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Grace Paley’s Most Shocking Story

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From the Archive

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We’re celebrating by offering a sample of some of our favorite writing from the magazine’s past. Today, read Grace Paley’s story “The Little Girl,” from our Spring 1974 issue. Without spoiling too much, it’s the most shocking of her stories—and she told the Guardian in 2004 that it’s true. The narrator is a friend of hers she met in the fifties, through the Southern Conference for Human Welfare: “There were a lot of runaways then … and sometimes he would bring these girls to me and say, ‘Put some sense in her head.’ ” Paley, who died in 2007, refused to read the story aloud. It begins:

Carter stop by the cafe early. I just done waxing. He said, I believe I’m having company later on. Let me use your place, Charley, hear?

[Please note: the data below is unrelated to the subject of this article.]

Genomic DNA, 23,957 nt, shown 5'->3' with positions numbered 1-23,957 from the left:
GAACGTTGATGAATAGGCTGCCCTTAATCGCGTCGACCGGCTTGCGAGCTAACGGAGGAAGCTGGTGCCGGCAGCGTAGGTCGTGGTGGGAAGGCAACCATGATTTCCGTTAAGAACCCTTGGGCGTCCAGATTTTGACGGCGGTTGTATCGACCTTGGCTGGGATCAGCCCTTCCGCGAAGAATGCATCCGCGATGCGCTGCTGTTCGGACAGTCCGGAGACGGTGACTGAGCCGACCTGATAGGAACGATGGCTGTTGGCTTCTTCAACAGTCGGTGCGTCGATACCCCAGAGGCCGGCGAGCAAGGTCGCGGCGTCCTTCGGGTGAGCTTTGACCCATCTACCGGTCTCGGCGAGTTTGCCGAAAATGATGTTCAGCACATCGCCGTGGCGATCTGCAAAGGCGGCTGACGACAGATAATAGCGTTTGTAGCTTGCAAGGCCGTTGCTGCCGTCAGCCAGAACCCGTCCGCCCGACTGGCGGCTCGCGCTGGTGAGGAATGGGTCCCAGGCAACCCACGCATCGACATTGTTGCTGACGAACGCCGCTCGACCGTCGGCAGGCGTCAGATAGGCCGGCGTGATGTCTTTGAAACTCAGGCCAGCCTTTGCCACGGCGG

I told him, door is open, go ahead. Man coming for the meter, (why I took the lock off.) I told him Angie, my lodger could be home but he strung out most the time. He don’t even know when someone practicing the horn in the next room. Carter, you got hours and hours. There ain’t no wine there, nothing like it. He said he had some other stuff would keep him on top. That was a joke. Thank you, brother, he said. I told him I believe I have tried anything, but to this day, I like whiskey. If you have whiskey, you drunk, but if you pumped up with drugs, you just crazy. Yeah hear that man, he said. Then his eyeballs start walking away.

Read “The Little Girl” in full here; and subscribe now for digital access to every short story, poem, portfolio, and essay from The Paris Review.